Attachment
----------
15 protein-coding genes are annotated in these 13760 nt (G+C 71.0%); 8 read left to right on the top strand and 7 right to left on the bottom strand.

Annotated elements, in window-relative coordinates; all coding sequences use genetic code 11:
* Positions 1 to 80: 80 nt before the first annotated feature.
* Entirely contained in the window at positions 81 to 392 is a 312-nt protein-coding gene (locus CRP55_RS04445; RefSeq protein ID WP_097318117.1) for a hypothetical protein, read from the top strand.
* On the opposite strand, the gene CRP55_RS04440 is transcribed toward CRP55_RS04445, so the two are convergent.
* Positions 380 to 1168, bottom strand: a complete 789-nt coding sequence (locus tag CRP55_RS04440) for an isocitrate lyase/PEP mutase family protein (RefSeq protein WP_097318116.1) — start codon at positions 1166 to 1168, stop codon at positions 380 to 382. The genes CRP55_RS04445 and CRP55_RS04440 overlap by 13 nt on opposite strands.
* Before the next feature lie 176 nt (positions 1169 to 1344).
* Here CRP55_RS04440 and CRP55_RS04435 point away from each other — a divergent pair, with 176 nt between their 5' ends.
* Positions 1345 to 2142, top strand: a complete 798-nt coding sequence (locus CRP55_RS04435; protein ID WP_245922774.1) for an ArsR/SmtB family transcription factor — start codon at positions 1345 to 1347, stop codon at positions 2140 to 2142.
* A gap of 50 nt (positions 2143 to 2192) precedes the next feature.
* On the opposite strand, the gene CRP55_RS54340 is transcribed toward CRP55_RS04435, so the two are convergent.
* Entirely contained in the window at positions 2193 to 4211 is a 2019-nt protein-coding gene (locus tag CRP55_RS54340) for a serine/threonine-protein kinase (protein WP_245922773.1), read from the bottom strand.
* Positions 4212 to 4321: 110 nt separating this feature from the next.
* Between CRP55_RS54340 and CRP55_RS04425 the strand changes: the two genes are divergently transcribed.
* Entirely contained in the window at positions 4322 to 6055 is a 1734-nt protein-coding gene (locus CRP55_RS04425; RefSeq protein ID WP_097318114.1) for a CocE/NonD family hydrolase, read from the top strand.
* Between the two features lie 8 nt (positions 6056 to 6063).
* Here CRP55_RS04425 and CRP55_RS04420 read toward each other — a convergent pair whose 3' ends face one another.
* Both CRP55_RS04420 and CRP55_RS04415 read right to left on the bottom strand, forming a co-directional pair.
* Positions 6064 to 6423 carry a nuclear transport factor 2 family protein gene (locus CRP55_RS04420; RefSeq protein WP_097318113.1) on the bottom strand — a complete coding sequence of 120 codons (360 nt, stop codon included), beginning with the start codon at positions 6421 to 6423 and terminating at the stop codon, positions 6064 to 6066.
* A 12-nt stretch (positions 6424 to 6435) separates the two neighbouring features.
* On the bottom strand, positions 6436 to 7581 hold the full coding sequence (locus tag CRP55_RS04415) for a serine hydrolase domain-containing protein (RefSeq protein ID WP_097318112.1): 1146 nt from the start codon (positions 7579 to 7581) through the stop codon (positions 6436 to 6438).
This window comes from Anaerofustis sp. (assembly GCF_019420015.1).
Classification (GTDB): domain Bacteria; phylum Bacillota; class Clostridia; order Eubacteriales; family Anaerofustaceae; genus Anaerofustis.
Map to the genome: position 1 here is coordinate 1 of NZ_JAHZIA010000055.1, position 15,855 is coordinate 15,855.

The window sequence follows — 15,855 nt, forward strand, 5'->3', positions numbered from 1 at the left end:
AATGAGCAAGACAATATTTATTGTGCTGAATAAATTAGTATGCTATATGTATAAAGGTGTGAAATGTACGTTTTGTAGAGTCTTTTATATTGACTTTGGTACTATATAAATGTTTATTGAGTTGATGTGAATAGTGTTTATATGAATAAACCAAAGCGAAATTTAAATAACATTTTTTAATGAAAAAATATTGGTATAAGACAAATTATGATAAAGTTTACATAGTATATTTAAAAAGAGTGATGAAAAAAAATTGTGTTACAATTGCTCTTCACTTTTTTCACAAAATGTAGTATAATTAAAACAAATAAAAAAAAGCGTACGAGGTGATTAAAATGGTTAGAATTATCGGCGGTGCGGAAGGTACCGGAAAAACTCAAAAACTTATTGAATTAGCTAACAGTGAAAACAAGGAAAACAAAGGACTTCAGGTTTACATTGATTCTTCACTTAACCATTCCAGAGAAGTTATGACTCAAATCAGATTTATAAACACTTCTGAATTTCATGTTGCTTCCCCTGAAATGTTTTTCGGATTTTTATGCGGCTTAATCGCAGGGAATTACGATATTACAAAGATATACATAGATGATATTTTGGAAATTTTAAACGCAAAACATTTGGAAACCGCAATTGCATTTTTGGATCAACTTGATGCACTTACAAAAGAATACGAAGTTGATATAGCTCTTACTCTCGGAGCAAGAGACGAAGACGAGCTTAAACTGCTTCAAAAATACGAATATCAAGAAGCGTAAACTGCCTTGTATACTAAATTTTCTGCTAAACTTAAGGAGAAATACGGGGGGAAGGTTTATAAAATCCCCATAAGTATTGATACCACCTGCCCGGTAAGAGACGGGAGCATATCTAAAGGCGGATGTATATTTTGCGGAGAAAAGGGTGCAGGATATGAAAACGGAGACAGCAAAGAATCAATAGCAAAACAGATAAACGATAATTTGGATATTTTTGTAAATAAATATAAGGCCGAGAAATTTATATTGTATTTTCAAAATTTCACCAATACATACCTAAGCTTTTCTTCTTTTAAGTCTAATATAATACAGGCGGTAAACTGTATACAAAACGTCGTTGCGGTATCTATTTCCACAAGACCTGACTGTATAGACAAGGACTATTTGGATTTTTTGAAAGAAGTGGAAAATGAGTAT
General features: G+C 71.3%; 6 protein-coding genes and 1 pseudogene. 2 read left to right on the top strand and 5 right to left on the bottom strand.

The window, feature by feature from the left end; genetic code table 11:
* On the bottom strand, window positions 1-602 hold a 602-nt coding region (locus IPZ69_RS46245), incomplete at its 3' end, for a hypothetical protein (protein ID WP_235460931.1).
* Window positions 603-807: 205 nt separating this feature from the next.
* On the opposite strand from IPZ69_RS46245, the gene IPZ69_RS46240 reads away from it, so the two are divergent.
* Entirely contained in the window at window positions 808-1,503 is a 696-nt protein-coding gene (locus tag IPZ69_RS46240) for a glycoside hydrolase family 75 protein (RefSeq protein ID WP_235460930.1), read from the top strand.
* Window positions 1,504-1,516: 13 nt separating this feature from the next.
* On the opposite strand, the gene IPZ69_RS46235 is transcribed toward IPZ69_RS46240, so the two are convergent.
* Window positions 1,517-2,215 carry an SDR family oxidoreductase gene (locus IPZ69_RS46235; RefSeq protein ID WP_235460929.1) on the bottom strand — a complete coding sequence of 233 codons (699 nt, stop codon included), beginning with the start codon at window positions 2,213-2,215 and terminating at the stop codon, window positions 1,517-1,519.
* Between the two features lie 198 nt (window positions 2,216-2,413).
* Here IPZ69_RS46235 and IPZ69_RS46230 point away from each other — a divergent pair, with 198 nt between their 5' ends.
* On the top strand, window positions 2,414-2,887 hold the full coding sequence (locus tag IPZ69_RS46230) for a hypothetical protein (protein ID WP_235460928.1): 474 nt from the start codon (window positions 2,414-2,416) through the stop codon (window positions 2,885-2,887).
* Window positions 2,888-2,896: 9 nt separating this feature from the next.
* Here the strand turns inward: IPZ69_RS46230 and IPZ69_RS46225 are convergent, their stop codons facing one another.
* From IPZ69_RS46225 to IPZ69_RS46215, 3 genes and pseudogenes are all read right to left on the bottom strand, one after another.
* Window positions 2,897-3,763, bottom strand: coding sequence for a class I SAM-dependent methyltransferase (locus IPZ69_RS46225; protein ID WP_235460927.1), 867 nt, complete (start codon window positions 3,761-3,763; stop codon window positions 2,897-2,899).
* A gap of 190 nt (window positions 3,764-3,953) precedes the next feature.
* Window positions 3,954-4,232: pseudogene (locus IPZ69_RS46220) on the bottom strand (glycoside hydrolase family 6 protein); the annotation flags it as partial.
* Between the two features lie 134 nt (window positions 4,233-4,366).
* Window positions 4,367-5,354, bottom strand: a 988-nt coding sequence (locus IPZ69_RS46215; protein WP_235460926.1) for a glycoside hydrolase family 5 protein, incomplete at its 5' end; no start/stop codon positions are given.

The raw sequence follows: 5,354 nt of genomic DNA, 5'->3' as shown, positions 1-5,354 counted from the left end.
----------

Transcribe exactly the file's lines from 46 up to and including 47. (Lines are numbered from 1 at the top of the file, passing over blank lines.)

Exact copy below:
* Window positions 4,367-5,354, bottom strand: a 988-nt coding sequence (locus IPZ69_RS46215; protein WP_235460926.1) for a glycoside hydrolase family 5 protein, incomplete at its 5' end; no start/stop codon positions are given.

The raw sequence follows: 5,354 nt of genomic DNA, 5'->3' as shown, positions 1-5,354 counted from the left end.